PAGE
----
Some weeks passed very fast others took longer, and we approached slowly summer, that means my end on the farm. Sometimes I had to work 11 days straight without a day break, long exhausting weeks, my best was a 72 hour week. But it is beautiful, I was outside almost all the day, driving around on the bike, quad or tractor setting up Rotorrainers (to wet the grass) or the big heavy metal roller to make the ground even. My view was a five star alpine view. Odd jobs, like cutting the lawn, picking thistles and setting up fences were part of my every day routine. Later on we let the calves out, from their tiny shed onto grass, in the first time of their lifetime (3,4 month). (Except the time when they were born)

Living on the farm was cheap as, I spend my money on food, petrol, the electricity bill and WiFi, that we shared through two people. Sometimes the mom of my boss came and invited me for a snack or brought eggs and some meat. Eggs were for free, since they kept chickens on the farm. Sometimes I was allowed to feed the calves or at some days move the cows from their winter paddocks over the street to their new green grass paddocks and also their first approach to electric fences ‘MO!, that hurts MO!, it still does?!’, haha.

Closer to summer the days were getting really hot and all I wore was a shirt, and shorts. The water tasted very refreshing and unprocessed. It was a good life. Some days my boss got angry at me and shouted at us, which is normal on a farm, because its hard work. And for him especially, sometimes he worked 2 month without a day break.

Emma getting converted/inspected by my ‘chicks’.
I think they liked it in their, sometimes they hid themselves under the bed and stayed until I finished and had to get them out., to drive 500 meters to my house.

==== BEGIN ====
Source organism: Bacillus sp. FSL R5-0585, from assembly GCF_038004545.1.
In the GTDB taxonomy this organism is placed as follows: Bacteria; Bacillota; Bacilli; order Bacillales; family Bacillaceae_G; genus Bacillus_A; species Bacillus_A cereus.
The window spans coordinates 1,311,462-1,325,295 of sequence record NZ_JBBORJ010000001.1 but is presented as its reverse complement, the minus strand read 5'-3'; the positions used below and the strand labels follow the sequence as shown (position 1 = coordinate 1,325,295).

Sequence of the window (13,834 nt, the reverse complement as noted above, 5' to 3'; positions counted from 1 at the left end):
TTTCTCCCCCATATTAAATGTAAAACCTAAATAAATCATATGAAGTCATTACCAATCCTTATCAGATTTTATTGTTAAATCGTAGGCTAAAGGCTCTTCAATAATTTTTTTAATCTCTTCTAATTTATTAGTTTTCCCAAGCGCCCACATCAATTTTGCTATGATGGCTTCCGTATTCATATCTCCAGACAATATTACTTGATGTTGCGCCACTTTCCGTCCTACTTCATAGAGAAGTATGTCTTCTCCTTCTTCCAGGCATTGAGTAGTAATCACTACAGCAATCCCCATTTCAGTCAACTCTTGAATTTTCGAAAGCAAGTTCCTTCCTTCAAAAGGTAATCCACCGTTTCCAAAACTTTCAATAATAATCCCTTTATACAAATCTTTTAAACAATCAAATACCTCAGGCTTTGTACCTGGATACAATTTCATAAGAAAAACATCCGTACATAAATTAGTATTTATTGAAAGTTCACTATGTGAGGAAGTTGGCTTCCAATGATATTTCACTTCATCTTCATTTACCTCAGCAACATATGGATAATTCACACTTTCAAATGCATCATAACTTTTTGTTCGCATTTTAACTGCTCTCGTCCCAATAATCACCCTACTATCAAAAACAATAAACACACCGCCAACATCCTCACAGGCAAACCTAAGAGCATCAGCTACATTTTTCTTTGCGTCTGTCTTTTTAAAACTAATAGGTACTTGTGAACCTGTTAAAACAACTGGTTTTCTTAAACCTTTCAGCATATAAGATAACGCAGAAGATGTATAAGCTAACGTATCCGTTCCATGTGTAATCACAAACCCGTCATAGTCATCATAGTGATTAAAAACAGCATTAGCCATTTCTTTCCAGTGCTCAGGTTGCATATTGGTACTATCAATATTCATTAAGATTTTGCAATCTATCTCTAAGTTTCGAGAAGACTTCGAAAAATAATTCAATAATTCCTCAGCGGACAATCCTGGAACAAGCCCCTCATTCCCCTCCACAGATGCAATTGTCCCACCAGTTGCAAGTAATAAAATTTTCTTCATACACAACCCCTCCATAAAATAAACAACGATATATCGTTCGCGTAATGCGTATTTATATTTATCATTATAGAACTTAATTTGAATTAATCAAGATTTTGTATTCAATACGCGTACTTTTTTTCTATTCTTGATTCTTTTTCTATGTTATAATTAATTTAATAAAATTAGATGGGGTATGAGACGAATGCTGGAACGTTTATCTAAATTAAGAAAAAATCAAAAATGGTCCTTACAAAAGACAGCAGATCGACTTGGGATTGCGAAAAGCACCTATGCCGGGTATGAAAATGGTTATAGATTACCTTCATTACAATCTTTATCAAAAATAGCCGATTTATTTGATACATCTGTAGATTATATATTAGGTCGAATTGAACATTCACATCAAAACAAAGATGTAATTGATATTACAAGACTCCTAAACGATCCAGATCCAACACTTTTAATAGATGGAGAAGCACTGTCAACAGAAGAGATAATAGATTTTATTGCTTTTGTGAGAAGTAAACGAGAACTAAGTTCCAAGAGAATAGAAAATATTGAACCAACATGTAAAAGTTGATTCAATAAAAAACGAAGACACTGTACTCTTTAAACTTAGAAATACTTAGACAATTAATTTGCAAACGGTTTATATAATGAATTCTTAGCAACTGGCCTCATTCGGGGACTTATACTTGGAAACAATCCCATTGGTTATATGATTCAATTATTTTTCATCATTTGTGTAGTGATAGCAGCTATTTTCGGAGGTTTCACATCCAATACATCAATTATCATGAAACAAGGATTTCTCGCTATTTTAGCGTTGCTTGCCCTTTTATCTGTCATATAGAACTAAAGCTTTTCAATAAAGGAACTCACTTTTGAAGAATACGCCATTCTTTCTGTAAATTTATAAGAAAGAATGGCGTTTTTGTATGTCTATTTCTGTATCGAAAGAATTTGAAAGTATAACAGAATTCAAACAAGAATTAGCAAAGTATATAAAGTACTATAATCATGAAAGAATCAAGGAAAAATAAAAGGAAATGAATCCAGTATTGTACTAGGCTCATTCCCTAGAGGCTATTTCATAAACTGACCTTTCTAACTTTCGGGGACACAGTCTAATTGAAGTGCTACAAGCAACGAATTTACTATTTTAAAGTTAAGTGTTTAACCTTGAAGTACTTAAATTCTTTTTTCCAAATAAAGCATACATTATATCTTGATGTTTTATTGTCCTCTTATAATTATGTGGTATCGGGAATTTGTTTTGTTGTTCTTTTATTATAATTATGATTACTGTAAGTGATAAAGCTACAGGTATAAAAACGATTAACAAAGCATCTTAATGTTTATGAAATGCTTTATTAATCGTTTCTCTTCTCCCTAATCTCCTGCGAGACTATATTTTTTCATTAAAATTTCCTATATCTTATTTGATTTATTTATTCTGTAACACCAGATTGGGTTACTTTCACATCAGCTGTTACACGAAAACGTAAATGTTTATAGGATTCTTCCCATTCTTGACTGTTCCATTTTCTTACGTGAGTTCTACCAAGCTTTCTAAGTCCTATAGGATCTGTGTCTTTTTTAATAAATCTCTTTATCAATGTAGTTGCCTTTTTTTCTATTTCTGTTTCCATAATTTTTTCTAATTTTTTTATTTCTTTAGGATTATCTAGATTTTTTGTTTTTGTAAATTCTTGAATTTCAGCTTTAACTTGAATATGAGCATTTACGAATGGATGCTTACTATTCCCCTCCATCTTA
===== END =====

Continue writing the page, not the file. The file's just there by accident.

In my free time, I mostly converted Emma into a van in that I lived later. It was great, since I was allowed to the tool shed and able to use good tools for free. I also found my favorite shirt in the rubbish of the tool shed.
I am wearing it while I am texting these lines. Handy was that my boss was a carpenter before he became a farmer and taught me some good advises. Accompanied by ‘chicks’ and the two dogs of the farm, ‘the headhoncho’ and ‘Franky’, I worked with a cold beer until the sun set on the van, made dinner and hung out with my flat mate watching Rugby, Cricket, NBA or dog/horse racing or just being on my own and reading a book in my room. The more I rad the more I got into it, in the beginning I used to fall asleep.

With my beard growing, the days getting longer and a lot of new skills and experiences, my time on the farm came close to the first of December, the day I left the farm and headed straight to Christchurch, Akaora. There are many stories on the farm, how we tackled a big cow to the ground and lay on her tummy to give her medication, how the bulls were introduced and chased after me during mating season, artificial pregnancy, rainy days, bike crashes, bike stunts, Asian TV advertisement on our the farm, colleagues bitching around, cows acting silly, me hanging out with the family of my boss, sunsets and sunrises, stars at night, being far away from family and friends, flatmate discrepancies, dirty disgusting households, yep not everything went easy and was fun, but all in all I would motivate everyone to get these experience and this beautiful time outside and with animals.

Emma – my first little van in blue

Here I am again, Friday 4 p.m. in my favorite library. Today it is sunny and warm and I enjoyed my cycle to town. Tomorrow, the weekend I will volunteer at Lentils again, and wish to stay longer here in Melbourne to have more days, working there and the opportunity to continue my blog. But I feel like being out there and closer to nature again. I miss it. I hope I can find a nice range to work for or a fishing boat, to get my second year Australia fixed and than see experience Nature before joining my french friends, in south France.

The next time I will tell you about parting from the farm, and starting to explore New Zealand with Emma, and later with my Argentinian brother Lean.

Today I’d like you to listen to some nice music and just let your mind relax and go where it wants to go. Kia Ora!